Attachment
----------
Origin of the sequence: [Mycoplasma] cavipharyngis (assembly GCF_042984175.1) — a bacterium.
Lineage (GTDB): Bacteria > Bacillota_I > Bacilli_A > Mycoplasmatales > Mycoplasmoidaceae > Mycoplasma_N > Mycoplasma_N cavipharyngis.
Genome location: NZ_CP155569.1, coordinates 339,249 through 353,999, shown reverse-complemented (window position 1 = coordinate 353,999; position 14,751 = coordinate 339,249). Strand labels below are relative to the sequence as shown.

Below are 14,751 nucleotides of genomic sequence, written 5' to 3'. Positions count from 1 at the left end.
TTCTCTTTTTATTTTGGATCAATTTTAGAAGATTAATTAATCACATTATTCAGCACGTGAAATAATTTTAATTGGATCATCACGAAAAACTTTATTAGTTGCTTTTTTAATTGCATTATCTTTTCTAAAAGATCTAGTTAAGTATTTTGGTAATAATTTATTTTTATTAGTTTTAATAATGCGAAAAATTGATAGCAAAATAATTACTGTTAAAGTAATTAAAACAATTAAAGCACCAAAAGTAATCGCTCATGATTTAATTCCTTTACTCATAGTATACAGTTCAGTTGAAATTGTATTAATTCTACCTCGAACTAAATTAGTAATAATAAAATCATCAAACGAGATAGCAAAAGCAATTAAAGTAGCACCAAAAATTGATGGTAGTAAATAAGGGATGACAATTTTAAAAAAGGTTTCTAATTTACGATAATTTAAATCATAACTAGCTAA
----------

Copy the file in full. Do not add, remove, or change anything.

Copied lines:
Origin of the sequence: [Mycoplasma] cavipharyngis (assembly GCF_042984175.1) — a bacterium.
Lineage (GTDB): Bacteria > Bacillota_I > Bacilli_A > Mycoplasmatales > Mycoplasmoidaceae > Mycoplasma_N > Mycoplasma_N cavipharyngis.
Genome location: NZ_CP155569.1, coordinates 339,249 through 353,999, shown reverse-complemented (window position 1 = coordinate 353,999; position 14,751 = coordinate 339,249). Strand labels below are relative to the sequence as shown.

Below are 14,751 nucleotides of genomic sequence, written 5' to 3'. Positions count from 1 at the left end.
TTCTCTTTTTATTTTGGATCAATTTTAGAAGATTAATTAATCACATTATTCAGCACGTGAAATAATTTTAATTGGATCATCACGAAAAACTTTATTAGTTGCTTTTTTAATTGCATTATCTTTTCTAAAAGATCTAGTTAAGTATTTTGGTAATAATTTATTTTTATTAGTTTTAATAATGCGAAAAATTGATAGCAAAATAATTACTGTTAAAGTAATTAAAACAATTAAAGCACCAAAAGTAATCGCTCATGATTTAATTCCTTTACTCATAGTATACAGTTCAGTTGAAATTGTATTAATTCTACCTCGAACTAAATTAGTAATAATAAAATCATCAAACGAGATAGCAAAAGCAATTAAAGTAGCACCAAAAATTGATGGTAGTAAATAAGGGATGACAATTTTAAAAAAGGTTTCTAATTTACGATAATTTAAATCATAACTAGCTAA